Faced with Smart TV user interfaces that rendered traditional ‘52-button’ remote controls insufficient, Hillcrest embarked on a project to identify the best control mechanism for the new UIs. The solution had to be able to access any place on the screen quickly and easily. It had to be flexible to match applications from web browsing to gaming. It had to be easy for anyone to use. It had to be a ‘lean back’ experience, matching user’s needs to work however they watch TV. Simply, it had to improve the user experience.
We experimented with a variety of systems, from 2D cameras to 3D cameras to trackpads, and the best solution was inertial motion control – using a MEMS accelerometer and gyroscope to translate movements of the remote control to onscreen cursor movement. Honestly, it wasn’t even close.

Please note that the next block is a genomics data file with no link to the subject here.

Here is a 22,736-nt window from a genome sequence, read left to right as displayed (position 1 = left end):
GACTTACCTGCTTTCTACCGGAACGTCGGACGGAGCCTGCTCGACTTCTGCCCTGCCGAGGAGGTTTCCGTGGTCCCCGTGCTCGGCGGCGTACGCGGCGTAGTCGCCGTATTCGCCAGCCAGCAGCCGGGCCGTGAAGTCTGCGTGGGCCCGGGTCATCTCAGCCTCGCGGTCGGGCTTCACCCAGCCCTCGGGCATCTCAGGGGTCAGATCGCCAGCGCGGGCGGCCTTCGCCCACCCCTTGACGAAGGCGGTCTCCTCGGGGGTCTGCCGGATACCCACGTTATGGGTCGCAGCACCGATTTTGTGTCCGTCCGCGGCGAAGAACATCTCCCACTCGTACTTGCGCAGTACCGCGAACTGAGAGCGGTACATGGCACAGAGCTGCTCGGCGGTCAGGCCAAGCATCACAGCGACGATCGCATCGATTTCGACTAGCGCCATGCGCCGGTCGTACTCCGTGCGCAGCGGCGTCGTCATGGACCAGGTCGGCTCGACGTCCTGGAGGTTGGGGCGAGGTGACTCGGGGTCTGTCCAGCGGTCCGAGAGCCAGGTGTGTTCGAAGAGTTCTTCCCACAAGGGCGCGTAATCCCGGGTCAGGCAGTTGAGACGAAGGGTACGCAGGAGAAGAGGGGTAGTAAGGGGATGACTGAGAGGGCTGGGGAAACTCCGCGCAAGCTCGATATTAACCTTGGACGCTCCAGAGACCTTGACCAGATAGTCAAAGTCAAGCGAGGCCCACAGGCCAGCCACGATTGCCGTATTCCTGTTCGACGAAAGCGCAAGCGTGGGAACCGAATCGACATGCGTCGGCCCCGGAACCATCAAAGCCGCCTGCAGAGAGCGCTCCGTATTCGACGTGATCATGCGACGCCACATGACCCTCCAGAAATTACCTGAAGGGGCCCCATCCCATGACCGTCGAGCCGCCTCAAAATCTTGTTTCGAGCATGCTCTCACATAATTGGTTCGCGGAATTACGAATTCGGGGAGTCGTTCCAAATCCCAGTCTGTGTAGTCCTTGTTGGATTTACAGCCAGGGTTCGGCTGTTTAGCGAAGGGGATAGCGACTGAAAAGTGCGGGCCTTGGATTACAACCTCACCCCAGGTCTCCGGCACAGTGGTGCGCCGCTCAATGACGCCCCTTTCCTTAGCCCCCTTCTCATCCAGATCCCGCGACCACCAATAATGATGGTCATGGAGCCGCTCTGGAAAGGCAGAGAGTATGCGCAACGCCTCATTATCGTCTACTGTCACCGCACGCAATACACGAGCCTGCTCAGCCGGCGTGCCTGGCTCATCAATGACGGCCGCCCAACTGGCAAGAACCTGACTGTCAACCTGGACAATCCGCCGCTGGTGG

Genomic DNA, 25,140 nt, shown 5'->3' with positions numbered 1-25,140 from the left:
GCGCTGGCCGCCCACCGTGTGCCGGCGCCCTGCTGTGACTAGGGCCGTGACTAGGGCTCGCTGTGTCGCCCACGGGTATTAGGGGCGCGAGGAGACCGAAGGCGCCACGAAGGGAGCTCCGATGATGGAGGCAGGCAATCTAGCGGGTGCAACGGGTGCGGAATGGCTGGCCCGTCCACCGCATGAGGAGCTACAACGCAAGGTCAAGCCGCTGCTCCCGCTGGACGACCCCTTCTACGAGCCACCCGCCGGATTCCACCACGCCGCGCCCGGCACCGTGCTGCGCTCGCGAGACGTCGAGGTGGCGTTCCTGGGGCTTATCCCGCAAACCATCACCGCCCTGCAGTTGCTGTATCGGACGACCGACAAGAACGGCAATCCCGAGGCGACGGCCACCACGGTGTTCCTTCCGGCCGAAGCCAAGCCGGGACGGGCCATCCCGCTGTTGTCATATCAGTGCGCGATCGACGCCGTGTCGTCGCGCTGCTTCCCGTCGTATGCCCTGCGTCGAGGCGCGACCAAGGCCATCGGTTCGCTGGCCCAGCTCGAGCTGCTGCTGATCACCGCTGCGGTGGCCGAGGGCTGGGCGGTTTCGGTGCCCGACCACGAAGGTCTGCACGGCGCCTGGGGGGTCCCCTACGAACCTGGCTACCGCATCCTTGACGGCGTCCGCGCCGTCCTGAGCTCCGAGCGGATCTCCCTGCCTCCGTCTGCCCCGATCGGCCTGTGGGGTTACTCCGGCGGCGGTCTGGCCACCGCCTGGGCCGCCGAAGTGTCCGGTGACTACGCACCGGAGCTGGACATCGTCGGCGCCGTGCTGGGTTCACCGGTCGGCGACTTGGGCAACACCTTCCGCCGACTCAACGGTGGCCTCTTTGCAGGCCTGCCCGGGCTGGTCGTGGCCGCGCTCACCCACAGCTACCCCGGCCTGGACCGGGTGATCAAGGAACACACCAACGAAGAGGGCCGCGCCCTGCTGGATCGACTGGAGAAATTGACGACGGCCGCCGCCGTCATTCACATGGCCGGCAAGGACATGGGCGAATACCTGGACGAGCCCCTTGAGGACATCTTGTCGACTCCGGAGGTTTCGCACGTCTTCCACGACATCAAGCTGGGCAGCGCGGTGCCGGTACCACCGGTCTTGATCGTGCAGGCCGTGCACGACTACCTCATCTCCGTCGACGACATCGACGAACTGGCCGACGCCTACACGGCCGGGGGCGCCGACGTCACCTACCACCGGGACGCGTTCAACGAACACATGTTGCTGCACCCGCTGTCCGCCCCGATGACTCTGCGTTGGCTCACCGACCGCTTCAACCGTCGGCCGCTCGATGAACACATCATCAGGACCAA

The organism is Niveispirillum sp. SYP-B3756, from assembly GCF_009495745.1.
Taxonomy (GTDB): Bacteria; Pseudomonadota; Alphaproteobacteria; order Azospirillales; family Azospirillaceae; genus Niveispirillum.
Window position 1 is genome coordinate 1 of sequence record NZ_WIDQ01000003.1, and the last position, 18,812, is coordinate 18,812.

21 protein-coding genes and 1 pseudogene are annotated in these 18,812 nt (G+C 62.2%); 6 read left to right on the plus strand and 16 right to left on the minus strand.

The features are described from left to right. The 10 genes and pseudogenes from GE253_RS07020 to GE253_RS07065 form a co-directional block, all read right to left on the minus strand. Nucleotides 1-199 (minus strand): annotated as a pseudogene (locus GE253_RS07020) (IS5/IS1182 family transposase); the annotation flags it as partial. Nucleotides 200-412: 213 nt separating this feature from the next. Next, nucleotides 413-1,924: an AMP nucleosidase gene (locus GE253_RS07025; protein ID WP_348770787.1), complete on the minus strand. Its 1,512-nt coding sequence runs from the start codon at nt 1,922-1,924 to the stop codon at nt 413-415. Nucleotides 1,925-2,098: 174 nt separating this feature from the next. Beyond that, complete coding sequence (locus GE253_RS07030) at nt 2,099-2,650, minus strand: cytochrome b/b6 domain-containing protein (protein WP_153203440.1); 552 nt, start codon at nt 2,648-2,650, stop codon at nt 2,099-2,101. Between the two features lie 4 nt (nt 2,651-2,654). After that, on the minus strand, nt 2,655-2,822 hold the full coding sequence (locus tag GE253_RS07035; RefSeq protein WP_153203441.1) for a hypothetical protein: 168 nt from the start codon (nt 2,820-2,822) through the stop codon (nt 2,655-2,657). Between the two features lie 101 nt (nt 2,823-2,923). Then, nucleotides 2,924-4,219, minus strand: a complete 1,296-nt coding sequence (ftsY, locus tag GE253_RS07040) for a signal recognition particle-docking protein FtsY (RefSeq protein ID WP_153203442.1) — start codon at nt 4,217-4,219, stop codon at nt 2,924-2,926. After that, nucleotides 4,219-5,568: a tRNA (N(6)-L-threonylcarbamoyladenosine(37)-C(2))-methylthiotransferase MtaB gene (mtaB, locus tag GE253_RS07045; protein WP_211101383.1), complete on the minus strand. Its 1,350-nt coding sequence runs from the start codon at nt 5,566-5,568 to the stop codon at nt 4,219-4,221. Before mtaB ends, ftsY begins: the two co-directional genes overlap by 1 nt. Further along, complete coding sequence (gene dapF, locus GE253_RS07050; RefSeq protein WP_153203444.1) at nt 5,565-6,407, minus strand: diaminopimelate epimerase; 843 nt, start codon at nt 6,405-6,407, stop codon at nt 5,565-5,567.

Small, natural movements were all it took to send a cursor zooming around the screen. We could control a cursor one minute, a game the next and perform an in-air gesture the next. Most importantly, we could do all of this while relaxing on the couch in any slighting condition and at any distance from the TV. Everyone who tested it had the ‘wow’ moment that only happens when need, technology and solution come together in a perfect fit.
Perfecting motion control posed challenges, however. It was necessary to address problems created by natural human hand tremor, inadvertent movement while pressing a button, cursor drift caused by changing temperature affecting the gyroscope reading, and the fact that everyone held the remote slightly differently.
To overcome these challenges we developed the features which make inertial motion control systems more intuitive, natural and practical, and which are the hallmarks of Freespace motion control to this day.
Next: Birth of Freespace